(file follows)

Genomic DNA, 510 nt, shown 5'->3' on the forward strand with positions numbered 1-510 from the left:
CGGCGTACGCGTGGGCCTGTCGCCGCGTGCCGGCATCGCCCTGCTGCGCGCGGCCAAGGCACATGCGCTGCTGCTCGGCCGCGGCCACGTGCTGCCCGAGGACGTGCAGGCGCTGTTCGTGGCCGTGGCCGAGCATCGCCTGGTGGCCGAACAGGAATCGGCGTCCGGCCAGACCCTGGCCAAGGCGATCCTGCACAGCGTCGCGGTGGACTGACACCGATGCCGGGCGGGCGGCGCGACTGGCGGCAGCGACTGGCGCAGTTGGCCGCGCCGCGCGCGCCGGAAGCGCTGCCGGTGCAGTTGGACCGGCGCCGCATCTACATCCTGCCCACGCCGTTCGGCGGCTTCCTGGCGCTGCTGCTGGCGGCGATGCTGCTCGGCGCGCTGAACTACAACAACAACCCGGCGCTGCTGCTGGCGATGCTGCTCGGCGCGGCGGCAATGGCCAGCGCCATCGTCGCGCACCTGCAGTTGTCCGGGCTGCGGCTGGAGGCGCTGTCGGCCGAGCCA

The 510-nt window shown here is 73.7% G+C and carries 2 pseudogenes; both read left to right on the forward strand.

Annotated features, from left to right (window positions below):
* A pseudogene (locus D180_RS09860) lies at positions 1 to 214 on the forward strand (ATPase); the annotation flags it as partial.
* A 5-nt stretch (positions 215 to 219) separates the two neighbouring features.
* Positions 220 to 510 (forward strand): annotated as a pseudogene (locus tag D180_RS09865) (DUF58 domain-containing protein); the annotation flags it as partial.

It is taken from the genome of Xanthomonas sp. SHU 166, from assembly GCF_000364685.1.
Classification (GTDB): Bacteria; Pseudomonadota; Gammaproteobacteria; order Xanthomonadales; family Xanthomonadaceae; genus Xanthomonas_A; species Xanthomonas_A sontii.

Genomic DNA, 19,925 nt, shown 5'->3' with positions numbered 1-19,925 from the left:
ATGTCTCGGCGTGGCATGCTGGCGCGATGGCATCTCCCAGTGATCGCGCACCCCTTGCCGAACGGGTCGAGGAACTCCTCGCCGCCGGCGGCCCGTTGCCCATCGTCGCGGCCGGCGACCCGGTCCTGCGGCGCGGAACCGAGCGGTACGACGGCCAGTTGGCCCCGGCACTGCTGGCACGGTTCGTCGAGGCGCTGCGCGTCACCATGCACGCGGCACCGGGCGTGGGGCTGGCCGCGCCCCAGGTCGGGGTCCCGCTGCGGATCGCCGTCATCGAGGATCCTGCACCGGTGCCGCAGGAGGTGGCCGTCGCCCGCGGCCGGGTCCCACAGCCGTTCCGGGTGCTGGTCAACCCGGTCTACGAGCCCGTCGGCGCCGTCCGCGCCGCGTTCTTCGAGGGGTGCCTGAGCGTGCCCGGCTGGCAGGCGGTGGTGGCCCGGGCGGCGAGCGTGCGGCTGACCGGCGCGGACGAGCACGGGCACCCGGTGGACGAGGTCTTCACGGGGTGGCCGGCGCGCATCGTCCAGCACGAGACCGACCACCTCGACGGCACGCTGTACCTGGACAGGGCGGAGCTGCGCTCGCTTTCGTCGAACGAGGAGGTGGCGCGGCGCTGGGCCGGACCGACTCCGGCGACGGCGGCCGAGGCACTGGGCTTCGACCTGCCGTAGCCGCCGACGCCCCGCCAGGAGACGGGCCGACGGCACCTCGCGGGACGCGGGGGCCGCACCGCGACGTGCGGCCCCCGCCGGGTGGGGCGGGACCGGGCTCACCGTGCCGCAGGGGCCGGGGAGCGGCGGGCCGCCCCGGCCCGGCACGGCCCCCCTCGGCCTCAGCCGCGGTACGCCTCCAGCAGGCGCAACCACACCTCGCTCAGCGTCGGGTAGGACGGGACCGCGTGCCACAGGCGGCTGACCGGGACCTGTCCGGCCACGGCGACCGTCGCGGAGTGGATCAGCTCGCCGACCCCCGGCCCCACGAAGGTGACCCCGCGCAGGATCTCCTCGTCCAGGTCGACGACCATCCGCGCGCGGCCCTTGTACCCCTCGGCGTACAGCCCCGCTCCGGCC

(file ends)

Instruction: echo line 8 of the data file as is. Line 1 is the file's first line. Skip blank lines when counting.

It is taken from the genome of Xanthomonas sp. SHU 166, from assembly GCF_000364685.1.